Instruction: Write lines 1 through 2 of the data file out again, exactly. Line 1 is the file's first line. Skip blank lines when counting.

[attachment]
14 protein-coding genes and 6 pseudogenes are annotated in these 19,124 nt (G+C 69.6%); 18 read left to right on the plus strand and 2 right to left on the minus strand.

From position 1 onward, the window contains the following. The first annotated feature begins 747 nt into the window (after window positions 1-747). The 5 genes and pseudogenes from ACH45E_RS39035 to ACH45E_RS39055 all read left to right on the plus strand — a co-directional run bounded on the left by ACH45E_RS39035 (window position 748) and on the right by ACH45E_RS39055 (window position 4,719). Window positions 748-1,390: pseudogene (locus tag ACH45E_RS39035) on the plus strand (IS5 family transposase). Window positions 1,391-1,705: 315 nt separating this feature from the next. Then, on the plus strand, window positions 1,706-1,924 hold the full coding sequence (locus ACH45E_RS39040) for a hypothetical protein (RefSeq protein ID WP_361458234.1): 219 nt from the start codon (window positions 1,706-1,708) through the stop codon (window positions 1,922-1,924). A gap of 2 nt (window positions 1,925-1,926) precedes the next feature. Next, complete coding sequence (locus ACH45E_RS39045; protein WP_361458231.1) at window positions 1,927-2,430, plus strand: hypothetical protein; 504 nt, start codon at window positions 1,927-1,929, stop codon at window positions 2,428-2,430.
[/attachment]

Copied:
14 protein-coding genes and 6 pseudogenes are annotated in these 19,124 nt (G+C 69.6%); 18 read left to right on the plus strand and 2 right to left on the minus strand.

From position 1 onward, the window contains the following. The first annotated feature begins 747 nt into the window (after window positions 1-747). The 5 genes and pseudogenes from ACH45E_RS39035 to ACH45E_RS39055 all read left to right on the plus strand — a co-directional run bounded on the left by ACH45E_RS39035 (window position 748) and on the right by ACH45E_RS39055 (window position 4,719). Window positions 748-1,390: pseudogene (locus tag ACH45E_RS39035) on the plus strand (IS5 family transposase). Window positions 1,391-1,705: 315 nt separating this feature from the next. Then, on the plus strand, window positions 1,706-1,924 hold the full coding sequence (locus ACH45E_RS39040) for a hypothetical protein (RefSeq protein ID WP_361458234.1): 219 nt from the start codon (window positions 1,706-1,708) through the stop codon (window positions 1,922-1,924). A gap of 2 nt (window positions 1,925-1,926) precedes the next feature. Next, complete coding sequence (locus ACH45E_RS39045; protein WP_361458231.1) at window positions 1,927-2,430, plus strand: hypothetical protein; 504 nt, start codon at window positions 1,927-1,929, stop codon at window positions 2,428-2,430.